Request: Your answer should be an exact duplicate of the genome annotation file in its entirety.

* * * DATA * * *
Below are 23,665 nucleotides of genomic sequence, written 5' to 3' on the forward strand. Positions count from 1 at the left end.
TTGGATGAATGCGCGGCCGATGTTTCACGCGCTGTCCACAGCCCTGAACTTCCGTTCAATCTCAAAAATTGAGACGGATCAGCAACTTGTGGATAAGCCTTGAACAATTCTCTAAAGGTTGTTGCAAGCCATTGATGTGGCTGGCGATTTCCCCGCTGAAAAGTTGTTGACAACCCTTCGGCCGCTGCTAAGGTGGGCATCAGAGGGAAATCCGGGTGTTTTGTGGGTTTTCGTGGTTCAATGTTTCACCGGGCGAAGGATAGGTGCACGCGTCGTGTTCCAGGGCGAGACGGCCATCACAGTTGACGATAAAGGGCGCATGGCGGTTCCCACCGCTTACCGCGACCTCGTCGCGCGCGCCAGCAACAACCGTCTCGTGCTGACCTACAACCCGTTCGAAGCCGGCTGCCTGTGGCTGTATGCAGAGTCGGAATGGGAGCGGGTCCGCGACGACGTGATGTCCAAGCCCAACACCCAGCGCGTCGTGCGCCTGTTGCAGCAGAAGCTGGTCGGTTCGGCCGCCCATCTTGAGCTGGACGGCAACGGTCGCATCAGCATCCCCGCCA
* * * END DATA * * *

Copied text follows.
Below are 23,665 nucleotides of genomic sequence, written 5' to 3' on the forward strand. Positions count from 1 at the left end.
TTGGATGAATGCGCGGCCGATGTTTCACGCGCTGTCCACAGCCCTGAACTTCCGTTCAATCTCAAAAATTGAGACGGATCAGCAACTTGTGGATAAGCCTTGAACAATTCTCTAAAGGTTGTTGCAAGCCATTGATGTGGCTGGCGATTTCCCCGCTGAAAAGTTGTTGACAACCCTTCGGCCGCTGCTAAGGTGGGCATCAGAGGGAAATCCGGGTGTTTTGTGGGTTTTCGTGGTTCAATGTTTCACCGGGCGAAGGATAGGTGCACGCGTCGTGTTCCAGGGCGAGACGGCCATCACAGTTGACGATAAAGGGCGCATGGCGGTTCCCACCGCTTACCGCGACCTCGTCGCGCGCGCCAGCAACAACCGTCTCGTGCTGACCTACAACCCGTTCGAAGCCGGCTGCCTGTGGCTGTATGCAGAGTCGGAATGGGAGCGGGTCCGCGACGACGTGATGTCCAAGCCCAACACCCAGCGCGTCGTGCGCCTGTTGCAGCAGAAGCTGGTCGGTTCGGCCGCCCATCTTGAGCTGGACGGCAACGGTCGCATCAGCATCCCCGCCA